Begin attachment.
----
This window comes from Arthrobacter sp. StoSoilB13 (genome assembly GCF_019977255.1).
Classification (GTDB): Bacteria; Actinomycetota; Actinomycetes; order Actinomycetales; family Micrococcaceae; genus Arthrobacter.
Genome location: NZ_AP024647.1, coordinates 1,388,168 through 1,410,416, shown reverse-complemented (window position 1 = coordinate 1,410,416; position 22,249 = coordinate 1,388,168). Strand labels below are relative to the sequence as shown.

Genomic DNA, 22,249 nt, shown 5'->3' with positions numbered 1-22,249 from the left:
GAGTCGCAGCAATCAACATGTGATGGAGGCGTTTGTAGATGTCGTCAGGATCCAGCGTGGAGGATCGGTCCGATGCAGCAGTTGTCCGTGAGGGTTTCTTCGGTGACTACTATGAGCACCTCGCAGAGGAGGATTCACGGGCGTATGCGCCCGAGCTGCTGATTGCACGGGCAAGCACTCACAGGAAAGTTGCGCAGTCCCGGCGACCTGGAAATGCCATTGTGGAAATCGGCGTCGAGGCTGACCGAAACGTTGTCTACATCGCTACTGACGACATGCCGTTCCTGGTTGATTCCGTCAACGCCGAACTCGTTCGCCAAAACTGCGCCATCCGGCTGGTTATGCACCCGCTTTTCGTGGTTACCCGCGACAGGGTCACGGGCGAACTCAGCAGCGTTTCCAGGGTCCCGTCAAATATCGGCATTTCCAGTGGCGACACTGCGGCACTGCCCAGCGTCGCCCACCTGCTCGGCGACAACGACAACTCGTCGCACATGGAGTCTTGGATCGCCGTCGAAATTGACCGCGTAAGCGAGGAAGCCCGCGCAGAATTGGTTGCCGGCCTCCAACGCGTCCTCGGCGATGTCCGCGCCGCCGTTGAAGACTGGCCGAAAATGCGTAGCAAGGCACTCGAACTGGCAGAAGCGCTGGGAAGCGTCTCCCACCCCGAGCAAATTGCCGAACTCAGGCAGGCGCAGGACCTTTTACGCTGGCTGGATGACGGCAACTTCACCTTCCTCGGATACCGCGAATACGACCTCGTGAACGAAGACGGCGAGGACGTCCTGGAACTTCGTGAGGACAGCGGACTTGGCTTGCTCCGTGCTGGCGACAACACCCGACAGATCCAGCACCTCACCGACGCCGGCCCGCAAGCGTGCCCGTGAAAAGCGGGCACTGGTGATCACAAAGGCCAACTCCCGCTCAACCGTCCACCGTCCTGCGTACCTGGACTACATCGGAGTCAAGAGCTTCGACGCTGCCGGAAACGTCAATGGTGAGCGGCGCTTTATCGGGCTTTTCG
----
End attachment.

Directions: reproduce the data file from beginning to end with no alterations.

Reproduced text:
This window comes from Arthrobacter sp. StoSoilB13 (genome assembly GCF_019977255.1).
Classification (GTDB): Bacteria; Actinomycetota; Actinomycetes; order Actinomycetales; family Micrococcaceae; genus Arthrobacter.
Genome location: NZ_AP024647.1, coordinates 1,388,168 through 1,410,416, shown reverse-complemented (window position 1 = coordinate 1,410,416; position 22,249 = coordinate 1,388,168). Strand labels below are relative to the sequence as shown.

Genomic DNA, 22,249 nt, shown 5'->3' with positions numbered 1-22,249 from the left:
GAGTCGCAGCAATCAACATGTGATGGAGGCGTTTGTAGATGTCGTCAGGATCCAGCGTGGAGGATCGGTCCGATGCAGCAGTTGTCCGTGAGGGTTTCTTCGGTGACTACTATGAGCACCTCGCAGAGGAGGATTCACGGGCGTATGCGCCCGAGCTGCTGATTGCACGGGCAAGCACTCACAGGAAAGTTGCGCAGTCCCGGCGACCTGGAAATGCCATTGTGGAAATCGGCGTCGAGGCTGACCGAAACGTTGTCTACATCGCTACTGACGACATGCCGTTCCTGGTTGATTCCGTCAACGCCGAACTCGTTCGCCAAAACTGCGCCATCCGGCTGGTTATGCACCCGCTTTTCGTGGTTACCCGCGACAGGGTCACGGGCGAACTCAGCAGCGTTTCCAGGGTCCCGTCAAATATCGGCATTTCCAGTGGCGACACTGCGGCACTGCCCAGCGTCGCCCACCTGCTCGGCGACAACGACAACTCGTCGCACATGGAGTCTTGGATCGCCGTCGAAATTGACCGCGTAAGCGAGGAAGCCCGCGCAGAATTGGTTGCCGGCCTCCAACGCGTCCTCGGCGATGTCCGCGCCGCCGTTGAAGACTGGCCGAAAATGCGTAGCAAGGCACTCGAACTGGCAGAAGCGCTGGGAAGCGTCTCCCACCCCGAGCAAATTGCCGAACTCAGGCAGGCGCAGGACCTTTTACGCTGGCTGGATGACGGCAACTTCACCTTCCTCGGATACCGCGAATACGACCTCGTGAACGAAGACGGCGAGGACGTCCTGGAACTTCGTGAGGACAGCGGACTTGGCTTGCTCCGTGCTGGCGACAACACCCGACAGATCCAGCACCTCACCGACGCCGGCCCGCAAGCGTGCCCGTGAAAAGCGGGCACTGGTGATCACAAAGGCCAACTCCCGCTCAACCGTCCACCGTCCTGCGTACCTGGACTACATCGGAGTCAAGAGCTTCGACGCTGCCGGAAACGTCAATGGTGAGCGGCGCTTTATCGGGCTTTTCG